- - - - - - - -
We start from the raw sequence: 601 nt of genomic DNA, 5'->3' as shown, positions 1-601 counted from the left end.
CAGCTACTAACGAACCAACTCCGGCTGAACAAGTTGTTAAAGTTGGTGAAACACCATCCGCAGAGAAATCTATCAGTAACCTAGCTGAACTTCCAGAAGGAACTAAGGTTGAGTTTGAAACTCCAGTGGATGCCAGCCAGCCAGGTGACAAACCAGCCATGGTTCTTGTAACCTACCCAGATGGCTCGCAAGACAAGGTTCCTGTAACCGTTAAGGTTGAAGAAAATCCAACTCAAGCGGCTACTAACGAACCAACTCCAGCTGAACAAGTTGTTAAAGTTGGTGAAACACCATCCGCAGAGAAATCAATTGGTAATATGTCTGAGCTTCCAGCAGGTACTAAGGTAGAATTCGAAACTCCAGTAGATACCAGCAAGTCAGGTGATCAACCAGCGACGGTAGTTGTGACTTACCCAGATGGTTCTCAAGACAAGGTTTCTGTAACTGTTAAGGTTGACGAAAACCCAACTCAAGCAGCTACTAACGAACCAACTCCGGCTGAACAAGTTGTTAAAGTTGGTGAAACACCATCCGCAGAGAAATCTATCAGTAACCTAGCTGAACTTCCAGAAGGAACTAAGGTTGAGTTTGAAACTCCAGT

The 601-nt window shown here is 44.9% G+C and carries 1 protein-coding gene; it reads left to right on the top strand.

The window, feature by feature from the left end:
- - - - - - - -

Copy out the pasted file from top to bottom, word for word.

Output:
We start from the raw sequence: 601 nt of genomic DNA, 5'->3' as shown, positions 1-601 counted from the left end.
CAGCTACTAACGAACCAACTCCGGCTGAACAAGTTGTTAAAGTTGGTGAAACACCATCCGCAGAGAAATCTATCAGTAACCTAGCTGAACTTCCAGAAGGAACTAAGGTTGAGTTTGAAACTCCAGTGGATGCCAGCCAGCCAGGTGACAAACCAGCCATGGTTCTTGTAACCTACCCAGATGGCTCGCAAGACAAGGTTCCTGTAACCGTTAAGGTTGAAGAAAATCCAACTCAAGCGGCTACTAACGAACCAACTCCAGCTGAACAAGTTGTTAAAGTTGGTGAAACACCATCCGCAGAGAAATCAATTGGTAATATGTCTGAGCTTCCAGCAGGTACTAAGGTAGAATTCGAAACTCCAGTAGATACCAGCAAGTCAGGTGATCAACCAGCGACGGTAGTTGTGACTTACCCAGATGGTTCTCAAGACAAGGTTTCTGTAACTGTTAAGGTTGACGAAAACCCAACTCAAGCAGCTACTAACGAACCAACTCCGGCTGAACAAGTTGTTAAAGTTGGTGAAACACCATCCGCAGAGAAATCTATCAGTAACCTAGCTGAACTTCCAGAAGGAACTAAGGTTGAGTTTGAAACTCCAGT

The 601-nt window shown here is 44.9% G+C and carries 1 protein-coding gene; it reads left to right on the top strand.

The window, feature by feature from the left end: